In November 2022, New York State Governor Kathy Hochul signed Assembly Bill 8092B into law, amending Section 215 of the New York Labor Law (NYLL), prohibiting employers from retaliating against employees who take a lawful absence leave pursuant to local, state, or federal laws.
The modifications to Section 215 of the NYLL specifically prevent employers from “assessing any demerit, occurrence, or any other point, or deductions from an allowed bank of time, which subjects or potentially subjects an employee to disciplinary action” for the use of “any legally protected absence under federal, municipal, or state law.”
In essence, companies may not threaten, reprimand, discipline, terminate, or otherwise discriminate or retaliate against employees who take lawful absences.
Retaliations Protected Under Section 215
Section 215 of the NYLL prohibits employers from discriminating against employees who report an alleged labor law violation or otherwise aid in a state investigation into such a violation. In 2019, Section 215 was amended to clarify that the phrase “threaten, penalize, or in any other manner discriminate or retaliate” against an employee also includes threatening to report (or actually disclosing) an employee’s citizenship or suspected immigration status to immigration authorities because the person lodged a complaint or otherwise cooperated in an investigation of an alleged Labor Law violation.
The new law—which took effect on February 19, 2023—broadens NYLL’s Section 215 anti-retaliation provisions, further prohibiting employers from retaliating against employees who are absent from work covered by local, state, or federal laws. Some examples include, but are not limited to:
- The Family and Medical Leave Act (FMLA);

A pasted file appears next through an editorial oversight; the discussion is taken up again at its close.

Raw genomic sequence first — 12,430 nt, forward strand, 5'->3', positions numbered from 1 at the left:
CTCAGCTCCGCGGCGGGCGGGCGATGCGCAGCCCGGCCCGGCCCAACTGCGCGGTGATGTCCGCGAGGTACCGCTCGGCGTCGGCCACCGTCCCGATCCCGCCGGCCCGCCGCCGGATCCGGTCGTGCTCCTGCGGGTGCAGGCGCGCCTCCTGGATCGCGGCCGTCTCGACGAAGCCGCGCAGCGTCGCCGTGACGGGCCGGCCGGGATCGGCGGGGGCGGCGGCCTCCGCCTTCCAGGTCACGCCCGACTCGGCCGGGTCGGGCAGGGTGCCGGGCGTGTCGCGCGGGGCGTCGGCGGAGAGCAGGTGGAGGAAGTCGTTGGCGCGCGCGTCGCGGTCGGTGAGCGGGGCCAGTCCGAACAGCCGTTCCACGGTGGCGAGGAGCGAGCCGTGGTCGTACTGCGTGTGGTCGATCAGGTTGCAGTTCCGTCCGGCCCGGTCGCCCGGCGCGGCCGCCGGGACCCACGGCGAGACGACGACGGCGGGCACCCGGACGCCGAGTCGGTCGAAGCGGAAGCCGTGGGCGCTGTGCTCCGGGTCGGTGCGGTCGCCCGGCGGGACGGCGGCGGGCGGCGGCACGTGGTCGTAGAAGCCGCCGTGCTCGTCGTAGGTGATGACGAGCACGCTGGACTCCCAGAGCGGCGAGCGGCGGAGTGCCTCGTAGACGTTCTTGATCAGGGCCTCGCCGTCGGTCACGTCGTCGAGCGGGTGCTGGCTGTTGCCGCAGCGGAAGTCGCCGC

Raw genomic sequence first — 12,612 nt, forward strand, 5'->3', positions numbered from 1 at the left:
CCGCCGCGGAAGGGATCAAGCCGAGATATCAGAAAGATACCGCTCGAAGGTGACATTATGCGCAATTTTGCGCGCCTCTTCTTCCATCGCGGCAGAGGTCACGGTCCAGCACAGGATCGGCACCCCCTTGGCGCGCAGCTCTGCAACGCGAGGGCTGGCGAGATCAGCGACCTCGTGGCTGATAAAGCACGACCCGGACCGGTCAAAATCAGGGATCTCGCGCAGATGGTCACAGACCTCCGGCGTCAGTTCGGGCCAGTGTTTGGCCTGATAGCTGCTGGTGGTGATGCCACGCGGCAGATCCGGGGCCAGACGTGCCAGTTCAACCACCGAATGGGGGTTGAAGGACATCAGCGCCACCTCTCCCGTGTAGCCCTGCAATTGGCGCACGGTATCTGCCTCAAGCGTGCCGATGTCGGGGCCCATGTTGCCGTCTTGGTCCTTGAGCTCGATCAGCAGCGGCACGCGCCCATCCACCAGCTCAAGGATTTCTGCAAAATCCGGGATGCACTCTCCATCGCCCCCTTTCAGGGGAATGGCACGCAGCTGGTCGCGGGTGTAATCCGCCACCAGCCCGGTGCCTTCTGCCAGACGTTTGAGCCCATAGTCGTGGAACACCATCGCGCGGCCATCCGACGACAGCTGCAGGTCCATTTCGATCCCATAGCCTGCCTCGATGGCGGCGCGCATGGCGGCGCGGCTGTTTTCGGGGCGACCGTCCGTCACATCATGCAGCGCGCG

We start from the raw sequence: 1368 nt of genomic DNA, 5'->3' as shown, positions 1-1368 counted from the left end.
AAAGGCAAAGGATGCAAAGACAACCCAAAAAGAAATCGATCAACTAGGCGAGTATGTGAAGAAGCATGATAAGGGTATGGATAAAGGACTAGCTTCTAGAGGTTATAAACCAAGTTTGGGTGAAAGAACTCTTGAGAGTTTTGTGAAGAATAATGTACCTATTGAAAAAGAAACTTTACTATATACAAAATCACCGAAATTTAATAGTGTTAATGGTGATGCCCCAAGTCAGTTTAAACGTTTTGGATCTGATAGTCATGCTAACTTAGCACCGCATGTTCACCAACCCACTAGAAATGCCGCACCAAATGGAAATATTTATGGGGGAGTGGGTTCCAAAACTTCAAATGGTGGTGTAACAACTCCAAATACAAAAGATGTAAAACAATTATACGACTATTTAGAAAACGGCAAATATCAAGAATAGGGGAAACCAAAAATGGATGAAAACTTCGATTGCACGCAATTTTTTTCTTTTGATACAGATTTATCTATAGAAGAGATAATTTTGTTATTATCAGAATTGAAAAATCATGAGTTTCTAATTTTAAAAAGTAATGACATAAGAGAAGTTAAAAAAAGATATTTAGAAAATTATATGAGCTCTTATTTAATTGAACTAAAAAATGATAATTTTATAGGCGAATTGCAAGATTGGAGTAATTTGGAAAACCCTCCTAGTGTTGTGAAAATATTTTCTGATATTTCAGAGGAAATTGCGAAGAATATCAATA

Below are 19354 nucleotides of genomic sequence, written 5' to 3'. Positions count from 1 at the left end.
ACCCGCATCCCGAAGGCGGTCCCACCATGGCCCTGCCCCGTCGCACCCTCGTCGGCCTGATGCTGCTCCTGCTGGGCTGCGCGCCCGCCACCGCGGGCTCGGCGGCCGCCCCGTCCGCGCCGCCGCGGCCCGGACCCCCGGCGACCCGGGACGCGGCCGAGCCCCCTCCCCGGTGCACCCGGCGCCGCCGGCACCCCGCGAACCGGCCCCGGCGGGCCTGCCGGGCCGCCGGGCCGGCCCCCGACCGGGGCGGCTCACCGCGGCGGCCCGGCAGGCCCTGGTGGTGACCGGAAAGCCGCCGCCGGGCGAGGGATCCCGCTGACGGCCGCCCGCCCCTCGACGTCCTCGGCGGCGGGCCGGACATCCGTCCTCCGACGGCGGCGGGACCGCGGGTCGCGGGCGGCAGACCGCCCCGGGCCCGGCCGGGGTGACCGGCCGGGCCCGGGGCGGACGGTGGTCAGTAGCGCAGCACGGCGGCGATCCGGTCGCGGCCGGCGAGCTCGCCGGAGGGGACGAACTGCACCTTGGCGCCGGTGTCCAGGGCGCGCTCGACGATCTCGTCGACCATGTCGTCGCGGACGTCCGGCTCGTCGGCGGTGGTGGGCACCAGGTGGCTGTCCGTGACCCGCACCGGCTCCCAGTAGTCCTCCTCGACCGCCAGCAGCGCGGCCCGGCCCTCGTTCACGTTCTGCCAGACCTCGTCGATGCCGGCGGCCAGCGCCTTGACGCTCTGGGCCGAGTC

- New York State and City Paid Sick Leave Laws;
- New York State Paid Family Leave; and
- The various COVID-19 leave laws.
Additionally, the law will broaden the definition of “threaten, penalize, or in any manner discriminate or retaliate against any employee” to include using an employee’s legitimate leave of absence as justification for discipline, termination, failure to promote, pay reduction, or any other unfavorable change to the terms and conditions of employment.
In other words, when making employment decisions, an employer cannot consider an employee’s protected leave of absence. Although there are a few restricted exceptions, these exceptions are frequently fact-specific, so it is advised that an employer get advice from knowledgeable counsel before initiating adverse action against an employee who is on leave.
Penalties Under the NYLL
Current and former employees may file a lawsuit under NYLL Section 215 to seek financial compensation from employers who infringe on their Section 215 rights. Additionally, the New York State Department of Labor (NYSDOL) may demand that businesses that violate Section 215 reinstate employees and pay victims of those violations liquidated damages, back pay, and front pay. Additionally, the NYSDOL has the authority to impose civil fines of up to $10,000 for initial violations of Section 215 and up to $20,000 for all future offenses.
Given the severity of the penalties for breaking this law, employers should immediately evaluate their leave of absence policies to make sure they are in line with these new anti-retaliation protections. Additionally, employers should keep in mind that any decisions made regarding employment that are based on an employee’s legitimate absence will be in violation of the new laws.
Allen A. Shoikhetbrod is the Managing Partner of Tully Rinckey PLLC’s Albany office and is also the Practice Chair of the New York State Labor and Employment Practice, as well as a Team Leader for the Federal Employment Practice. Allen has extensive experience in federal, state, and private employment law matters, including claims of discrimination, harassment, retaliation, qui tam and whistleblower actions, and disciplinary matters. He can be reached at email@example.com or at (888)887-7016.